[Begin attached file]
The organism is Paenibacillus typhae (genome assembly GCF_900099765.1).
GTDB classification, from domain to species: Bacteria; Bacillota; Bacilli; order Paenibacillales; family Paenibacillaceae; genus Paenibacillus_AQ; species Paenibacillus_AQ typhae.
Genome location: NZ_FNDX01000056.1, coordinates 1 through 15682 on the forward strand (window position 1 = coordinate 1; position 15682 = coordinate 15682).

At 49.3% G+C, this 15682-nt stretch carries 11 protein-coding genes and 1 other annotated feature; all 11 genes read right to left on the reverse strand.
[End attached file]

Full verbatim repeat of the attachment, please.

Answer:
The organism is Paenibacillus typhae (genome assembly GCF_900099765.1).
GTDB classification, from domain to species: Bacteria; Bacillota; Bacilli; order Paenibacillales; family Paenibacillaceae; genus Paenibacillus_AQ; species Paenibacillus_AQ typhae.
Genome location: NZ_FNDX01000056.1, coordinates 1 through 15682 on the forward strand (window position 1 = coordinate 1; position 15682 = coordinate 15682).

At 49.3% G+C, this 15682-nt stretch carries 11 protein-coding genes and 1 other annotated feature; all 11 genes read right to left on the reverse strand.